Thursday, August 13, 2015

Fool-proof stew recipe : beef-shank and yellow split peas stew

            Beef shank is possibly one of my favorite cuts of meat. It is a tough cut of meat, but with enough tender loving care, it becomes extremely luscious. In fact, beef shank stew with yellow split peas is one of my most cherished childhood food memories. Back in Myanmar, whenever my aunt could get her hands on fresh beef shank, she would make a big pot of beef-stew. We would roll the flat bread into a pretend cigar, and dip into the pasty, hearty pea stew, and smoke it like we were in a 007 movie (Hollywood – always teaching good habits even in third world countries). Of course, the best part of the beef shank, the part all the kids want, was actually the creamy bone-marrow within. It is fatty, buttery with intense beef flavor. When I was young, I had to fight with my siblings and cousins for this ultimate prize. I am pretty sure if Suzanne Collins visited my family, she would have inspiration to write “The Hunger Game” series years earlier. There were numerous times where we knocked out our plates and bowls and create a big mess. We would get a nice spanking as a punishment. I have grown to like bone marrow so much that if I see it on a menu, I would order it in a heartbeat. I guess, all those fighting and punishments have made bone-marrow tastier than ever.

In this post, I will be sharing the recipe of the exact beef-shank stew dish I grew up with. I have literally bled as a kid fighting with siblings to get my fair share of this dish, so I hope that you enjoy this.

What I love about this recipe is that, it is extremely to make, but look like I have whipped out some Gordon Ramsey-approved culinary techniques. Moreover, in my book, any recipe that yields thick gravy sauce without adding unethical amount of butter and flour is golden, and this recipe surely qualifies as one. The yellow peas and some bone marrow oozing out, slowly thicken the broth to golden velvety liquid that goes well with any source of carbohydrates. You cannot eat a huge pile of this beef-stew on top of a warm jasmine rice and not feel like the world suddenly becomes a secure place.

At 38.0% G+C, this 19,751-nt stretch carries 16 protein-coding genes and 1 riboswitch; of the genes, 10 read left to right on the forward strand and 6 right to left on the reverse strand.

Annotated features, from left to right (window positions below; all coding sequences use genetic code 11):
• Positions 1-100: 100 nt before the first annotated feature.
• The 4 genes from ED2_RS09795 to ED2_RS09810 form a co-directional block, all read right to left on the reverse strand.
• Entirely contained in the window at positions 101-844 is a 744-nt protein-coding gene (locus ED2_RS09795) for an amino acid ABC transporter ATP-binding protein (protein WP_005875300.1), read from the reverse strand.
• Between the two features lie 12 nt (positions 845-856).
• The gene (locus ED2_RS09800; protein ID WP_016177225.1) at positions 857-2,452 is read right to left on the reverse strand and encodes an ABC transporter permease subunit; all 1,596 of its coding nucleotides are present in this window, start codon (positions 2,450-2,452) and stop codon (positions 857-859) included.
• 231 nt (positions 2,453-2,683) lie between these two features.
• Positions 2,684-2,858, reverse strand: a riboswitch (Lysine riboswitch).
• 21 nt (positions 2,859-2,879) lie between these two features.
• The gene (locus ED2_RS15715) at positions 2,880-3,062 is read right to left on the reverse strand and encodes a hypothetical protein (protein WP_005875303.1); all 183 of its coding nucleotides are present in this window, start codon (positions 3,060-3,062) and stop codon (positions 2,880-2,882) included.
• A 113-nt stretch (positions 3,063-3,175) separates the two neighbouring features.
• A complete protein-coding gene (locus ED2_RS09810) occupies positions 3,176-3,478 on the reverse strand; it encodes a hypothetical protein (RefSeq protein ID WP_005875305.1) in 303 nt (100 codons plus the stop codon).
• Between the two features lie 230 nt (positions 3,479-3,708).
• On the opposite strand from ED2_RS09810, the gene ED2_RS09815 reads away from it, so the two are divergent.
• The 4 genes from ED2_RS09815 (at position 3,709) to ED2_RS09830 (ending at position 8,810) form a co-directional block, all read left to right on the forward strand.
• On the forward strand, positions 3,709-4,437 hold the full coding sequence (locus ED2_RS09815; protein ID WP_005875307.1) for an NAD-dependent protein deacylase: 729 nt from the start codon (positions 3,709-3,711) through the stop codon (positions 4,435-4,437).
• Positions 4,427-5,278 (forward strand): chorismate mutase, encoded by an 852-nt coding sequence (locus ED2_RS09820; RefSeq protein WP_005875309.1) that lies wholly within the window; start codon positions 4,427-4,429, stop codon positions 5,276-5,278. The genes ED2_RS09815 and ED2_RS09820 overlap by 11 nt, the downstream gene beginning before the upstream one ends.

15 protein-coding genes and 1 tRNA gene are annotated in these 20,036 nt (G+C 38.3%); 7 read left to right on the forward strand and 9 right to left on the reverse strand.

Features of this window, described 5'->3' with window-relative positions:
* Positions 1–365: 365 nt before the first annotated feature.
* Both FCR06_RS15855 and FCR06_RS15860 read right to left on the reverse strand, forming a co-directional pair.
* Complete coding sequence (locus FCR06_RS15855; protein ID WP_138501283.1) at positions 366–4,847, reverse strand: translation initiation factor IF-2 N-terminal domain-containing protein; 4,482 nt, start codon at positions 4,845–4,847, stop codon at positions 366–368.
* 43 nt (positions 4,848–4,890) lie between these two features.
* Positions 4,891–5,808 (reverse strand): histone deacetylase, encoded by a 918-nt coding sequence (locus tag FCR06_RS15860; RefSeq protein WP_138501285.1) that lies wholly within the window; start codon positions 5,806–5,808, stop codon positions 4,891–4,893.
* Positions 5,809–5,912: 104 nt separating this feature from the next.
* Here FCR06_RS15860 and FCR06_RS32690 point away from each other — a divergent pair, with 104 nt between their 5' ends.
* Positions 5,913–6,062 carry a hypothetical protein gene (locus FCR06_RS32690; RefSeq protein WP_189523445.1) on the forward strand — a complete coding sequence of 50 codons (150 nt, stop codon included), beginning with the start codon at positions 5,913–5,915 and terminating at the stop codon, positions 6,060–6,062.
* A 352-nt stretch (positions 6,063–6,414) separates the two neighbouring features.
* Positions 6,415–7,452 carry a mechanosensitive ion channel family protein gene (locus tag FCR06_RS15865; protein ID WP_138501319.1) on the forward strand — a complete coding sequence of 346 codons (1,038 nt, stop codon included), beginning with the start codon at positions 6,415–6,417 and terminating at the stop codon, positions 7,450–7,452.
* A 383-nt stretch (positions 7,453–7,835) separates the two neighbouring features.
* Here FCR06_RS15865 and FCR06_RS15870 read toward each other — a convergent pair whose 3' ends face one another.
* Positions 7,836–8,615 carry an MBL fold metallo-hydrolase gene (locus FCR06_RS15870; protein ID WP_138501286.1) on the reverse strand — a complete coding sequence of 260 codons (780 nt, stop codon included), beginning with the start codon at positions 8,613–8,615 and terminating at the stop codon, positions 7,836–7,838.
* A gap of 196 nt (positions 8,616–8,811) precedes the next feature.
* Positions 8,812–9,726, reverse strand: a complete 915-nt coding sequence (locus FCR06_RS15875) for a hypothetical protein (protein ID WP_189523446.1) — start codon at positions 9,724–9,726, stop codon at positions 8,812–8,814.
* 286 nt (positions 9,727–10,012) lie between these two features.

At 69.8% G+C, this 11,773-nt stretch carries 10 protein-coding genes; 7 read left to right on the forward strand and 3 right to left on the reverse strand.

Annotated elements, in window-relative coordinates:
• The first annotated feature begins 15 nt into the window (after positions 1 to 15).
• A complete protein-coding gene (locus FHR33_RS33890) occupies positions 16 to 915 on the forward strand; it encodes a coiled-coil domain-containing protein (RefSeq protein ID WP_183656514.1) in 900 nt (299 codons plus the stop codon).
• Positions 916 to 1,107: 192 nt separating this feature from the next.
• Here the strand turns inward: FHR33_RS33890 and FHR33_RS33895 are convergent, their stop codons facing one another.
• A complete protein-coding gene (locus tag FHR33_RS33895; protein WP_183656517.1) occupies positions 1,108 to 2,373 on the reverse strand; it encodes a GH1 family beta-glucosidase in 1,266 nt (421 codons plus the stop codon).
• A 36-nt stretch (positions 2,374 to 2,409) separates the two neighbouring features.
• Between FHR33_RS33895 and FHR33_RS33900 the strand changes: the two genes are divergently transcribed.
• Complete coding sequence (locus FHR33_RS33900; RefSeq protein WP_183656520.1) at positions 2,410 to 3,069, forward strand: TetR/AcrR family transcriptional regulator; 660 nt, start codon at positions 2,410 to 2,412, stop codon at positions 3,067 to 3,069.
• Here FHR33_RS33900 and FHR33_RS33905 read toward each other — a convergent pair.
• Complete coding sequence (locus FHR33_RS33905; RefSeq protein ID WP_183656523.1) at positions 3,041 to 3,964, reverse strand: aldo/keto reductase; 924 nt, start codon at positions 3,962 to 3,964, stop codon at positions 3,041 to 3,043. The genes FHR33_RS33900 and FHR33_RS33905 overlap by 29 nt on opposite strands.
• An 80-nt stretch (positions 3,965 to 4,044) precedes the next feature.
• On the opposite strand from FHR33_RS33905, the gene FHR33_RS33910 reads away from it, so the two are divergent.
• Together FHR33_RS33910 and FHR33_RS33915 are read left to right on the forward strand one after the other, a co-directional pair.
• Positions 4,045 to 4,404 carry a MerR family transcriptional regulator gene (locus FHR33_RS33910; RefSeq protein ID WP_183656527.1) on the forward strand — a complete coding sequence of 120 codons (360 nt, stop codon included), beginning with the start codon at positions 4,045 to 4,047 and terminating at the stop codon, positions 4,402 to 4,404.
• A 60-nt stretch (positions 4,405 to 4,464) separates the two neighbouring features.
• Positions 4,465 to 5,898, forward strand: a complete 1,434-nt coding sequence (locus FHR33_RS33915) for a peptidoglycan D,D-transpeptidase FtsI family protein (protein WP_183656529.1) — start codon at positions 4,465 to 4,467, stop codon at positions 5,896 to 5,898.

The best part of making this dish by myself? I get to eat all the bone marrow pieces as a part of chef’s treats. No fighting necessary.

Burmese beef stew and split pea

Burmese beef stew


  • 2 lbs. of beef shanks with bones
  • 2 medium red onions (finely chopped)
  • 2 carrots (finely chopped)
  • 4 big cloves of garlic (minced)
  • ½ cup of coke
  • ½ cup of beef broth
  • 2 cups of water
  • 1 cup of oil
  • 3 cups of yellow peas
  • 2 stalks of cinnamon
  • 2 teaspoon of turmeric
  • 1 teaspoon of coriander
  • 1 teaspoon of paprika
  • 1 teaspoon of cumin
  • 1 tablespoon of fish sauce
  • Salt and pepper (according to taste)
  • For garnish – cilantro or red pepper flakes


  • Salt and pepper the beef shank.
  • Heat up the oil in a Dutch oven, and sear the beef shanks until they are golden brown (about 5 minutes on each side)
  • Take out the beef shanks, and let them rest on a plate.
  • Throw in onions, carrots and garlic, and sauté on the medium heat until the onions turn golden (about 10 minutes).
  • Add in all the spices, and mix thoroughly. Your room will probably smell like heaven by now.
  • Throw back in the beef shanks.
  • Put in coke, beef broth, fish sauce and water. I know coke sounds like a weird ingredient, but it really adds another layer of flavor.  Will I ever lead you astray?
  • Add in yellow split peas.
  • Bring it to a boil, and simmer for 4 hours.
  • Garnish with cilantro, and red chili pepper for those who like extra-spicy.

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